The Court of Appeals’ decision in Pappas v. Tzolis was one of three opinions by that court in 2011-12 that reset the bargaining table when controlling owners of closely held companies buy out minority equity holders. A ruling earlier this year by the Appellate Division, First Department, involved a shareholder dispute with an interesting twist on the fact pattern in Pappas. Find out more in this week’s New York Business Divorce.
Continue Reading Appellate Ruling Puts Pappas v. Tzolis to the Test

Buy-out litigations don’t get much more interesting than the ongoing battle in the Yakuel v Gluck case making its second appearance on this blog. In this phase, the court decides whether an arbitrator could recalculate an appraisal award as damages for breach of the appraisal process where the parties’ agreement called for a “final and binding” valuation by the appraiser.
Continue Reading Who Decides Disputed Valuation Under LLC Agreement’s Buy-Out Provision: Arbitrator or Appraiser?

The interaction between an LLC’s operating agreement and a subsequent, informal deal between the members raises difficult questions surrounding the enforceability of either agreement. In a recently-filed Manhattan Commercial Division case, the Court granted the plaintiff a preliminary injunction, signaling to the parties that the plaintiff was likely to succeed on his claim to enforce the informal deal notwithstanding arguably contrary provisions in the operating agreement. The case reminds us that the formality requirements of an LLC operating agreement may give way to an informal agreement when both LLC members manifest their intent to be bound by the informal agreement.
Continue Reading A Shotgun Buy-Sell Agreement and an Email Deal Walk into a Beachside Bar . . .

Defying my recent lamentation on the dearth of cases involving buy-out disputes where the buyer doesn’t disclose to the seller an outside offer for the entity’s assets at a much higher value, this week’s New York Business Divorce examines yet another such case with some interesting twists on the usual fact pattern.
Continue Reading Re-Revisiting The Duty to Disclose Third-Party Offers Amidst Buy-Out Negotiations

This week’s New York Business Divorce examines a recent decision in a lawsuit stemming from a buyout between the two members of a single-asset realty-holding LLC based on a $1.9 million valuation of the LLC’s realty followed one month later by a sale of the realty to a third-party buyer for $2.9 million.
Continue Reading The Duty to Disclose Third-Party Offers Amidst Buy-Out Negotiations, Revisited

Can a shotgun turn into a minefield? The answer is “yes” judging from a recent decision by Manhattan Commercial Division Justice Andrew Borrok finding a defective exercise of provisions in an LLC agreement for a deadlock-triggered shotgun buy-out. Read about it in this week’s New York Business Divorce.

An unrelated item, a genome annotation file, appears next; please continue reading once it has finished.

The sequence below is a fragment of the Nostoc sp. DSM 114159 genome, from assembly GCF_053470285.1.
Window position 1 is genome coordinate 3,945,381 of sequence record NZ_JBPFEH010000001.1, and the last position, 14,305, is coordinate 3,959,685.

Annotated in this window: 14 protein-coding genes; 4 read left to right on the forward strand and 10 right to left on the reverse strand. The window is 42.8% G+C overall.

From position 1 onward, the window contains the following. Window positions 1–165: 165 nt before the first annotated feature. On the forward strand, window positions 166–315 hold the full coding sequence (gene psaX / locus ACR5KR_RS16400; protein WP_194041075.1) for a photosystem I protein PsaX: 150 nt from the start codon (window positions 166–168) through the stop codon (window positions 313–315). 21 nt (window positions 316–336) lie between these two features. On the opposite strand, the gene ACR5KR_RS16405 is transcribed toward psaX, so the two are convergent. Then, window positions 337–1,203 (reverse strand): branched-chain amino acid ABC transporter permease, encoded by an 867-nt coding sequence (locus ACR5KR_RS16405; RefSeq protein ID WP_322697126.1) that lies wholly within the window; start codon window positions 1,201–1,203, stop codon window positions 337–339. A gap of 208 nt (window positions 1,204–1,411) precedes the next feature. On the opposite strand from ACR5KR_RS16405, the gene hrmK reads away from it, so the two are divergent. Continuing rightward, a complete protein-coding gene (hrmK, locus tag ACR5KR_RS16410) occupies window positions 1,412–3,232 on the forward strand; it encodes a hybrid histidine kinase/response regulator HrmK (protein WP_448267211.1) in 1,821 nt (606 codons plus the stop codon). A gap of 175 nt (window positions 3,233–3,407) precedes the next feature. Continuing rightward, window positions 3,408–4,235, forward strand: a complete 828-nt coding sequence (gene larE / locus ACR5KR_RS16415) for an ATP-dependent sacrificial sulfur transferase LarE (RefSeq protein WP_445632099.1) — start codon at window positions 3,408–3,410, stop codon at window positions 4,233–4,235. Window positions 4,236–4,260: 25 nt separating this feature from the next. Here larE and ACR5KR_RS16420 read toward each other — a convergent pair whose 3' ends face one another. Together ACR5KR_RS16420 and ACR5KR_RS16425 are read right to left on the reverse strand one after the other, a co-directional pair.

Continue Reading LLC Member Pays the Price For Not Sticking to Deadlock-Breaking Script

This week’s New York Business Divorce compares two cases of closely-held business owner withdrawal, one involving an LLC, the other a general partnership, one resulting in a right to an accounting, the other not. Why the difference? Read on to find out.
Continue Reading Two Entities, Two Outcomes: Withdrawal and the Right to an Accounting

It’s time for another cross-country trip in this week’s New York Business Divorce which summarizes a quintet of recent appellate decisions in business divorce cases by courts outside New York.
Continue Reading Business Divorce Nation: A Cross-Country Tour of Recent Decisions of Interest

Can an LLC member with a put option–the right to sell his interest back to the LLC–exercise that option when doing so will render the LLC insolvent? This week’s New York Business Divorce post highlights a recent decision by Justice Masley of the New York County Commercial Division considering this issue.
Continue Reading Departing LLC Members: Exercise Your Put Option Before Insolvency Approaches

This week’s New York Business Divorce, authored by Peter J. Sluka, looks at a first-impression decision by the Delaware Chancery Court in which the court characterized a shareholder buy-out provision as a call option, with consequences for the company’s attempt to revoke its initiation of the buy-out.
Continue Reading Consider Whether Your Buy-Sell Provision is a Call Option Before Pulling the Trigger